theatre. Gary chases a monkey into an old theatre and gets trapped on an old scaffolding. Marissa, Chuck, Lois, and Crumb are all trying find Gary while Bernie is stuck in jail with some circus performers.
a cat. It is the same cat that Lucious Snow had.
Hickory, Indiana. Chicago is where 'Early Edition' takes place.
Spike. Gary buys it for her with money he earned from using the paper at the track. This is only one of the few times he uses the paper for profit.
Lois and Bernie. Lois and Peter are from the show 'Family Guy' on Fox.
Sam Cooper. Lucious Snow received the 'Chicago Sun-Times' before Gary.
|What is the name of the bar Gary and his friends frequent and that Gary later owns?||'Early Edition' Fans
McGinty's. He buys it with Chuck in season 2.
Amanda. Amanda is played by Mae Whitman, who appeared on 'Chicago Hope', a show someone referred to on the street after she got hit.
Strauss & Associates. It is only shown a few times throughout the series even though Chuck still works there. Gary's old boss makes several other appearances during the first season as well.
November 12, 1996. In other episodes, the timeline is changed for some reason. For instance, when it is Gary's 4 year anniversary of getting the paper, the date on that paper is different than the day he originally started to receive it.
So that she would someday get the paper. In the episode "Time", Gary discovered that Lucious Snow, the man who had received the paper before him, had not only saved his life, but given him the pocketknife (with Gary's initials on it) when he was eleven. It was a way of "passing the torch". When Lucious Snow died, Gary began receiving the paper. So Gary gave the pocketknife to Lindsay, so that when Gary died, Lindsay would start getting the paper (when he gave the pocketknife to Lindsay, the initials on the pocketknife magically changed to Lindsay's initials).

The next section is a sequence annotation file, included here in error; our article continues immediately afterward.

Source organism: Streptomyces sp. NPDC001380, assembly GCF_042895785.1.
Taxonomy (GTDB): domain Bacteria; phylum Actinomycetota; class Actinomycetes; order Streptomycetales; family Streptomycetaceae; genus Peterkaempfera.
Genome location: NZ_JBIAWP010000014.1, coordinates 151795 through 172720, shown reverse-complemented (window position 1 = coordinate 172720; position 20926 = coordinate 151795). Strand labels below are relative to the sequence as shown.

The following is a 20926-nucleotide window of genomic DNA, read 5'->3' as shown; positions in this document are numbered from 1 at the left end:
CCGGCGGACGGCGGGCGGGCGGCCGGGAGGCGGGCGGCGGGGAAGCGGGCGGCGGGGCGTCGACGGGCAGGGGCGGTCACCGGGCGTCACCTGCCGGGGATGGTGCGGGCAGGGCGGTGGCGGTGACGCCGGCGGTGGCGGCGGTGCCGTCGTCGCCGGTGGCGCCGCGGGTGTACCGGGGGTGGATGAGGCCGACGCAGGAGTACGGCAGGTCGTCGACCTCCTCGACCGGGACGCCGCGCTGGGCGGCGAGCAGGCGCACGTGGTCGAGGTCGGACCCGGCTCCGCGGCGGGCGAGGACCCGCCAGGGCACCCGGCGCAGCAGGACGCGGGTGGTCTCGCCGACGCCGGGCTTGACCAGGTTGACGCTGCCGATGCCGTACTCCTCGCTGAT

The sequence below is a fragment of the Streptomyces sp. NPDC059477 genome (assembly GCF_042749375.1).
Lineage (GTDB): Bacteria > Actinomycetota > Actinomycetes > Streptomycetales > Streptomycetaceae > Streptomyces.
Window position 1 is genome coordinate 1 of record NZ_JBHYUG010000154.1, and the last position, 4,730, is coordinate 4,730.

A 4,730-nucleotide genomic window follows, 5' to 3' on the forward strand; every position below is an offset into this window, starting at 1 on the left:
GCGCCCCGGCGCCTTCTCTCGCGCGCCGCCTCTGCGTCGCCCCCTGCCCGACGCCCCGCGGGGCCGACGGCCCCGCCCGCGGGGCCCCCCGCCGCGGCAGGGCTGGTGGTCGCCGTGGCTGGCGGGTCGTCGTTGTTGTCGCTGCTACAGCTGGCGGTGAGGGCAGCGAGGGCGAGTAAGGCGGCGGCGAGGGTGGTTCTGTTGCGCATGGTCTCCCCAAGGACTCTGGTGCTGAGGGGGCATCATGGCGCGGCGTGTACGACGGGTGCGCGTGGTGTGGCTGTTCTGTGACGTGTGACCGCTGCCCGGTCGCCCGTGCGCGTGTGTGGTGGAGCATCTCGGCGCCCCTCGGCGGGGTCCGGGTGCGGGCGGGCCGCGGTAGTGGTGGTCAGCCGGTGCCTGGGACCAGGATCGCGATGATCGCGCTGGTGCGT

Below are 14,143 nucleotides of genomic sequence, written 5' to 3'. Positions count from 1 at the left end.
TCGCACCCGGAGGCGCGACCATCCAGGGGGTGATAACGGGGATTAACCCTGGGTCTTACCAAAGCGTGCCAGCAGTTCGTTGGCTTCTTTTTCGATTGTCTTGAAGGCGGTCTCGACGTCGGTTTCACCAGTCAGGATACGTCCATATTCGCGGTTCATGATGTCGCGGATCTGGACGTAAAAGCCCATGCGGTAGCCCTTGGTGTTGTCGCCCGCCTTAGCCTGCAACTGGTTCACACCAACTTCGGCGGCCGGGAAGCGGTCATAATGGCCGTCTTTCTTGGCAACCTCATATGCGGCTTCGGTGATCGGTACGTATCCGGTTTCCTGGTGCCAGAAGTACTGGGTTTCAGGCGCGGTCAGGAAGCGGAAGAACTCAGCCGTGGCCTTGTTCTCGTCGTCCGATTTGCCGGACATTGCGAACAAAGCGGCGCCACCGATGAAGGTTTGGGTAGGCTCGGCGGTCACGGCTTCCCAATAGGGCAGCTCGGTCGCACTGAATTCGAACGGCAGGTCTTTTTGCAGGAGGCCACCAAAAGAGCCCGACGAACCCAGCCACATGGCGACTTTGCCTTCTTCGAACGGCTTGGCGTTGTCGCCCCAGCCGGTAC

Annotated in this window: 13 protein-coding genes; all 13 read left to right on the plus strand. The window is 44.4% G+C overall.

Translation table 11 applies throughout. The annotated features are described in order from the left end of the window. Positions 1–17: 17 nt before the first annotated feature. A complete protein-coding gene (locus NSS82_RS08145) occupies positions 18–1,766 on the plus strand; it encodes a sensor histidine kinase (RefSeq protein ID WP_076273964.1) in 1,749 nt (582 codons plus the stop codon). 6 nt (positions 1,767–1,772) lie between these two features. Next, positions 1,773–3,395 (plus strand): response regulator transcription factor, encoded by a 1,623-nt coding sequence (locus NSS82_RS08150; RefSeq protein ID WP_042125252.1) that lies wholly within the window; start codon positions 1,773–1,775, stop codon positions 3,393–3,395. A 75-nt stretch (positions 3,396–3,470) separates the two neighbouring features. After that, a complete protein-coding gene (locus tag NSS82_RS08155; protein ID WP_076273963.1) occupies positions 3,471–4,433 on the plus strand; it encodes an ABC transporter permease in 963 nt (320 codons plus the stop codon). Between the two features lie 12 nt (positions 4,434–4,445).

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The St. Valentine's Day Massacre. The St. Valentine's Day Massacre happened in Chicago in 1929. Quite simply put, a gang led by Al Capone and a gang led by Bugs Moran began fighting, leading to the death of seven people.
Gary went down into the basement of McGinty's and messed with the fuse box. Getting shocked, he woke up in the 1929 version of the basement, complete with a change of clothes. From there, he followed the paper's changes, trying to stop the shootings.
Elmer Fudd. "Faith" was one of my favorites. In "Faith", Gary got hit by a car, and while he suffered little trauma, in the hospital he met an eleven-year-old girl named Rachel, who needed a heart transplant. In the end, Gary had to choose between Rachel's life, and a gangster's life.
Rachel told her mom that "his name is Elmer Fudd - it's an alias. He's with the witness protection program. The crime he witnessed is just too horrible to even think about".
latte. A favorite episode of many, "Fate" was an episode that made more than one viewer shed tears. Gary accidentally let a homeless man die, and the guilt raged in Gary throughout the episode. The episode ended with Gary sobbing and nearly dying, with a revelation from Lucious Snow, who told him to "Count the living, not the dead, Gary".
The line I gave was from the beginning of the episode, when Gary was on a date with his girlfriend, Erica. He wanted to stop for a coffee, when he only had forty-five minutes before an apartment building would catch on fire. Erica quickly talked some sense into the lovestruck Gary.